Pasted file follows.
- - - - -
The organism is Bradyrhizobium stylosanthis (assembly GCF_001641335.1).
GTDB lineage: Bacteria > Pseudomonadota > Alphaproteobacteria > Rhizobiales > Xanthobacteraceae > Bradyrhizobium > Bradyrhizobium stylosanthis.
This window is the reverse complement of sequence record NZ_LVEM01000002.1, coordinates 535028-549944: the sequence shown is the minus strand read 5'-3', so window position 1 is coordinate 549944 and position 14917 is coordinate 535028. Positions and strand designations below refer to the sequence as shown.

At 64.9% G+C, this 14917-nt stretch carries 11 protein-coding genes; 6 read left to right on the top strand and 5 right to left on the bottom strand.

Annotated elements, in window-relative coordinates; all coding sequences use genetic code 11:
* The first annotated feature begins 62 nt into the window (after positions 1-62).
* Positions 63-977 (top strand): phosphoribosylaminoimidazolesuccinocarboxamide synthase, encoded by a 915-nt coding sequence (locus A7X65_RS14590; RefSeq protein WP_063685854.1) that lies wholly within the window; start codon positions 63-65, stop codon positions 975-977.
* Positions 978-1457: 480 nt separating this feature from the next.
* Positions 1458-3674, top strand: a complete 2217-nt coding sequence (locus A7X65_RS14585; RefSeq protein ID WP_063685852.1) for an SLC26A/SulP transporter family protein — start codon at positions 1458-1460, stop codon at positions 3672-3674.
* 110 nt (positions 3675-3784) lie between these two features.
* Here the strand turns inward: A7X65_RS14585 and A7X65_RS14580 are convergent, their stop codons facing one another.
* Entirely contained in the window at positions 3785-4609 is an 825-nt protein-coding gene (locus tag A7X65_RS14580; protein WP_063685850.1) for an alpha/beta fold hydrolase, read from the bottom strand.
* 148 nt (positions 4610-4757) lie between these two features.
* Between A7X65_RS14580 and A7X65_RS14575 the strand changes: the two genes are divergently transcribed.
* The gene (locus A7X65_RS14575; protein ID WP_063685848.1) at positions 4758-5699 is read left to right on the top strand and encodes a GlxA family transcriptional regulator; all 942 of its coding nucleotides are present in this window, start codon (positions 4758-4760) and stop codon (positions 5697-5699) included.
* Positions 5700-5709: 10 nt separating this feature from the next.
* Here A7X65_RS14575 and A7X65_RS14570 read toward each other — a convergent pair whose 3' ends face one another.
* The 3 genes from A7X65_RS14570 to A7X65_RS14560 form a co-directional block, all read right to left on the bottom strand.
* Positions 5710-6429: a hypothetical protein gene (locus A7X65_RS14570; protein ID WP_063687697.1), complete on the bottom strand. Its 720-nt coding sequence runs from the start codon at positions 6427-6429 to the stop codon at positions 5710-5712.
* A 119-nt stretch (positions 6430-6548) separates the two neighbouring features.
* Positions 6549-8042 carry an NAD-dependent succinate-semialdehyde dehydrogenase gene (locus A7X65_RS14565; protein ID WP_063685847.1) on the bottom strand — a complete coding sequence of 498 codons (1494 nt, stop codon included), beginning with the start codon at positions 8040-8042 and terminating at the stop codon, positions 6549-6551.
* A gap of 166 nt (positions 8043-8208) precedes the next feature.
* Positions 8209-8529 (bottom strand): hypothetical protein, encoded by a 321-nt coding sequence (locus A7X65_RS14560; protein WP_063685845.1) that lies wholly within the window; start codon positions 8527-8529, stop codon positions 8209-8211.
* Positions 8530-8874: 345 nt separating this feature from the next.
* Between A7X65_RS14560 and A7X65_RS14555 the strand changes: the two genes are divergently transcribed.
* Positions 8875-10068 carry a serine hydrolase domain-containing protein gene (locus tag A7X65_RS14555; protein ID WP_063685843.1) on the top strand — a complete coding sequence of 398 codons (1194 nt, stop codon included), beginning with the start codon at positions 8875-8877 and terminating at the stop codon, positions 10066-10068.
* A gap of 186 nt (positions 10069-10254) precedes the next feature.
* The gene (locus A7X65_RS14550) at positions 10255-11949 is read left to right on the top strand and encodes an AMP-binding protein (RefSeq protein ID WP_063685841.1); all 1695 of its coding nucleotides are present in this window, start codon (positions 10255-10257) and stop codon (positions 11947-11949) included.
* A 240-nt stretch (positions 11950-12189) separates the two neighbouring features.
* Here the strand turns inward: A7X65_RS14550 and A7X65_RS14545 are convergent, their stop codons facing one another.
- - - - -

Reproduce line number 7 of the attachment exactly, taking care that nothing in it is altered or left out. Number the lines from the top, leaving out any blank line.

* Positions 63-977 (top strand): phosphoribosylaminoimidazolesuccinocarboxamide synthase, encoded by a 915-nt coding sequence (locus A7X65_RS14590; RefSeq protein WP_063685854.1) that lies wholly within the window; start codon positions 63-65, stop codon positions 975-977.